For some time now, there has been a spate of comments on the MT blog, much in line with the market mood and the painful erosion in the NAVs of both our model portfolios. As is to be expected, disapproval, rejection, anguish and anger are the emotions reflected in these comments.
The NAVs of the two portfolios have inched up marginally over the past two weeks. Safe Wealth is up by 1.47%, while Wealth Zoom is up by 0.81%.
While I have given my reasons for staying in cash (we have over 52% cash and cash equivalents right now in both portfolios) on more than one occasion, I think it makes sense to quickly recount them for a better perspective.
• The rise of oil: At $100 a barrel, it's still five times more than what it was five years ago.
• Credit crisis: Bernanke's gone, the easy money party is over and the mess is nowhere near solution. Noticed the Lehmann crisis and the Freddie Mac, Fannie Mae bailouts?
• Inflation: The ill effects of high oil, metals and soft commodities continue to push up prices.
• Worsening global macros: Europe, Japan, China — everybody is catching a ride on the slowdown bus even as we go to press.
• Interest rates: The enemy of PEs. Even as you make money in equities when PEs expand in tandem with earnings, prepare to lose money as interest rates rise and push down PEs to deliver a double whammy on your stocks.
• Redemption pressures: Yes, I have found out from several investment bankers that investors are chickening out.at arguably the wrong time, yet again.
• Fiscal stress: The government finances are stretched, to put it mildly, after the oil shock, the Sixth Pay Commission, fertiliser subsidies and farm loan write-offs.
• Weak currency: Don't rush to buy IT stocks; a weak currency might push exports, but ends up impoverishing net importer countries such as ours.
• Socio-political deterioration: Not that things were hunky dory earlier, but the cauldron does look like it's boiling over—Kashmir, Orissa, Pakistan, US elections, Mamata, etc.
• Government in a limbo: There's a policy and administrative paralysis in the run up to the general elections.
The India story is a valid story, but for the last few quarters, it has been under a stress test. And so the elephant is stumbling and fumbling. Will it be able to pick itself up and trot again? I have no doubt it will, and there is no need to recount the reasons for this conviction in India’s economic future. But the pain that has entered the system (from both internal and external sources) has to play itself out first.
From a technical perspective, a bull run will genuinely begin only when the low-conviction investors are squeezed out. And that, too, at the bottom of the bear trap! I have no idea whether it will be at 10k, 12k or 14k. But it hasn’t happened yet. There’s still too much “longterm conviction” being mouthed by “short-term punters”. And that tells me we have to wait. Patiently.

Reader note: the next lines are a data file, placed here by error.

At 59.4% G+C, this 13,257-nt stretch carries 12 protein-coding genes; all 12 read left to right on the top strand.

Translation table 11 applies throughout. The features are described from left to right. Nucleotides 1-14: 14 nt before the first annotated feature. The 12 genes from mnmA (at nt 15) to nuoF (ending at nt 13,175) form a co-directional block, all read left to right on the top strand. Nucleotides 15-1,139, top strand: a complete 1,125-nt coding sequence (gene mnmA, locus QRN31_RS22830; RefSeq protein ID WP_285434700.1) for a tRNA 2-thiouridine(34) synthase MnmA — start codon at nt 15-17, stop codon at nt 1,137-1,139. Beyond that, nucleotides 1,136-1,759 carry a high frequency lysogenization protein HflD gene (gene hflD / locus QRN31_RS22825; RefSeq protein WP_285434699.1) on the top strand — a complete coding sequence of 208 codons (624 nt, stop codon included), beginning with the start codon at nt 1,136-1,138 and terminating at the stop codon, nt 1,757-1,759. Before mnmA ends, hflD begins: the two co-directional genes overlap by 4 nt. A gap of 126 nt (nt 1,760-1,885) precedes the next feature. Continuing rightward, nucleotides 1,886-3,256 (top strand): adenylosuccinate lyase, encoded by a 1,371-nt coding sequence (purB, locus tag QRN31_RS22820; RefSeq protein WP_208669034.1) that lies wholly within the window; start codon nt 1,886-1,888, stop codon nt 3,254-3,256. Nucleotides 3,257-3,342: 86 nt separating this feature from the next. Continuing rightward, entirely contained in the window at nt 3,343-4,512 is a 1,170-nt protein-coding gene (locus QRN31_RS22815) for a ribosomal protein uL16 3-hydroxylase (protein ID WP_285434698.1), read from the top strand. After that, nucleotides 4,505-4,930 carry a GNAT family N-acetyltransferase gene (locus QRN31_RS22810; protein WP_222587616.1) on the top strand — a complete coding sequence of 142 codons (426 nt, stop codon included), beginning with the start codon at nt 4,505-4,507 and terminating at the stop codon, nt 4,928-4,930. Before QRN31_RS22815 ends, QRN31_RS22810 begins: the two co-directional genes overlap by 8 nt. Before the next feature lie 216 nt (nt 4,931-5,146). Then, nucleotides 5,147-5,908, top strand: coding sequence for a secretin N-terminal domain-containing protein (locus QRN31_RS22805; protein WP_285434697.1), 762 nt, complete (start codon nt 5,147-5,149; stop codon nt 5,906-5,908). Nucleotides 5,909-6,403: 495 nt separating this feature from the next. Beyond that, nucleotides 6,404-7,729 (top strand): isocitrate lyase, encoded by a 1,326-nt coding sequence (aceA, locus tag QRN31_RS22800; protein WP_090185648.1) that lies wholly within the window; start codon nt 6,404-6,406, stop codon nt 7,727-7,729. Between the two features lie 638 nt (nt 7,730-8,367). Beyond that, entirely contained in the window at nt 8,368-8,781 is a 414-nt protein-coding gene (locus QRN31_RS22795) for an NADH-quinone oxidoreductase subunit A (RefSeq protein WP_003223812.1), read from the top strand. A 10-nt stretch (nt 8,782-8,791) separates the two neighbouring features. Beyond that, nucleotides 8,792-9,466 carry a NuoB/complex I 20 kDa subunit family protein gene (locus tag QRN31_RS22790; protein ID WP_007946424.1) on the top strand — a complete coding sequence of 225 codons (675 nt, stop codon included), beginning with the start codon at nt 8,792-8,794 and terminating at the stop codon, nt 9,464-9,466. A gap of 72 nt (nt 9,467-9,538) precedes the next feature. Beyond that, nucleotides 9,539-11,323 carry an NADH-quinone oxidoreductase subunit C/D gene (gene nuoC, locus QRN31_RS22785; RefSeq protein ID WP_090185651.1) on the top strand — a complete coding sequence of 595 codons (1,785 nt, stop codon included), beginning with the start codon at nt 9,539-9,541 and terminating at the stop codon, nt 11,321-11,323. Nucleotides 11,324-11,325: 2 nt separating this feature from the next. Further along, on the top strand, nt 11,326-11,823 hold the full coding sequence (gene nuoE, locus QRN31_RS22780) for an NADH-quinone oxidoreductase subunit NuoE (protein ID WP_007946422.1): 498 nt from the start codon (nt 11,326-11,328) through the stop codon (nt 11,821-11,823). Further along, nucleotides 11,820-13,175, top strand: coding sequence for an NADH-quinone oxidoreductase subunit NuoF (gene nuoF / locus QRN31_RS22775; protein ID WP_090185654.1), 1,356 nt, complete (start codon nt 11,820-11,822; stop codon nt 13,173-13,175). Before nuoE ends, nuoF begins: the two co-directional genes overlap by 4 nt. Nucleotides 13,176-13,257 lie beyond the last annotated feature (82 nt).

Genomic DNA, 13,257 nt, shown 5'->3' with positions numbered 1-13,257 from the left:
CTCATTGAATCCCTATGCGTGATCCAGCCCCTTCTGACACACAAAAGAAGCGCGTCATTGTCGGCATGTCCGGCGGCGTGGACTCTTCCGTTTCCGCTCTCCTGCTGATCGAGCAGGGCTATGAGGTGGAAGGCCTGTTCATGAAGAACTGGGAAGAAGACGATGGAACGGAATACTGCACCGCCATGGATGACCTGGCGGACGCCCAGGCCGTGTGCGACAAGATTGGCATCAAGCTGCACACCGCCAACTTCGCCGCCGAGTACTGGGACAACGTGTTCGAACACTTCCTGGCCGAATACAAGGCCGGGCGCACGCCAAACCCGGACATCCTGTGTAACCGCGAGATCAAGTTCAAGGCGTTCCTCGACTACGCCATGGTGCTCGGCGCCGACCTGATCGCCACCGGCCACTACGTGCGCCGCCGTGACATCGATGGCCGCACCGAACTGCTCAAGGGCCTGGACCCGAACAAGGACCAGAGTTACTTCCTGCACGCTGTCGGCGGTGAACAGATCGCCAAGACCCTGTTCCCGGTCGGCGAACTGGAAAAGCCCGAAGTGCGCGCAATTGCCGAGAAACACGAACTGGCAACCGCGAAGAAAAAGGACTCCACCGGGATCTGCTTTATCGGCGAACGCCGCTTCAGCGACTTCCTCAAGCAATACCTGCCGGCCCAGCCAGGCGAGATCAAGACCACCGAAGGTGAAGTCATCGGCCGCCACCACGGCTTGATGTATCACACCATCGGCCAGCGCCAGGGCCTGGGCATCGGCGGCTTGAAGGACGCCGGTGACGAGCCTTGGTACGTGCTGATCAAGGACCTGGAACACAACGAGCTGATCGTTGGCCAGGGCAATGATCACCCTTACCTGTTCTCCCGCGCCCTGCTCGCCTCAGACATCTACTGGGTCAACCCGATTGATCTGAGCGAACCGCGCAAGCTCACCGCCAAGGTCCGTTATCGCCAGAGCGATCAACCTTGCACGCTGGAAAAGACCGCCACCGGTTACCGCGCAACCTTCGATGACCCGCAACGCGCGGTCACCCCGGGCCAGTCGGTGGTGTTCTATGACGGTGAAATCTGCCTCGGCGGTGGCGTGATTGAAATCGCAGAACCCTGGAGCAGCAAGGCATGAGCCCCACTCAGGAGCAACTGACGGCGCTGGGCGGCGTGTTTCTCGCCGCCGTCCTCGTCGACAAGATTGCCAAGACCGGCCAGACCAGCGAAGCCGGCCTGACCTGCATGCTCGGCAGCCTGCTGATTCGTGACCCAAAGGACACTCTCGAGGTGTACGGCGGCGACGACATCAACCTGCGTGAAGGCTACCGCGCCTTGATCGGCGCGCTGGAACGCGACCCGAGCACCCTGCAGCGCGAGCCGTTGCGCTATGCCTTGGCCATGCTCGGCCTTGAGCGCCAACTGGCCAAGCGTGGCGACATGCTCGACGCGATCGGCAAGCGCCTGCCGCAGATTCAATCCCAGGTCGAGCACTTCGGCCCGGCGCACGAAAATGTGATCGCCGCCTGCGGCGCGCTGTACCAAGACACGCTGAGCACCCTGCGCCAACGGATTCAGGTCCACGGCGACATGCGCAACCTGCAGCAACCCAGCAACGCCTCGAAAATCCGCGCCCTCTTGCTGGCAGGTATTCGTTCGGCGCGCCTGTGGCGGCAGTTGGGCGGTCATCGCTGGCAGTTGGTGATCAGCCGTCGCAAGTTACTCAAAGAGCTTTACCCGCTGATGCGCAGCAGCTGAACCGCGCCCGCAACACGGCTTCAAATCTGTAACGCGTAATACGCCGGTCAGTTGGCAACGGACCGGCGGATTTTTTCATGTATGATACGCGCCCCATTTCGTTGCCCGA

Another sore point with many readers: isn’t it obvious that we are trying to “time” the market? Actually, we are not. If we were, I’d put 100% of our portfolios in cash and just wait. The fact is nobody knows what’s going to happen next in the market. The level of stocks should roughly correspond to the fund manager’s level of confidence in the market. Right now, that’s in the region of 50%. Which is just another way of saying: folks, I don’t know. Things are looking tough, but that doesn’t mean the markets can’t rise (however irrational it might seem to me) for a while. If they do, we’ll sell some more. Believe me, we will.
And finally, the million dollar question, whose answer I will postpone to the next fortnight: what will we buy should the crack actually occur? Some 20 stocks fit the bill, but only at the right price. I’ll let you know in advance, for sure. Just stay tuned.
Equities are the real hedge against inflation. Yes, they are volatile but our fund manager is getting it wrong by keeping 50% invested outside this asset class. Thus, he is missing the wood for the trees. What every investor needs is a better stomach and a mindset. Stock markets are for the long term, not for the short term. This is the point that the majority gets wrong.
I appreciate Dipen Sheth’s frankness and willingness to embrace criticism. That’s the positive. The negative is that he is definitely trying to time the market by keeping cash. It is the right thing to do in my opinion, but what surprises me is that Sheth is not trying out any short-term trading strategies with 5-10% of the money. Perhaps, he should go short on Nifty after it zooms 5% in a single day if he is so sure of an impending crash. Or maybe, just hedge currency futures if FII flows turn negative. This whole exercise is meant to help readers learn something.
Copyright©2021 Living Media India Limited. For reprint rights: Syndications Today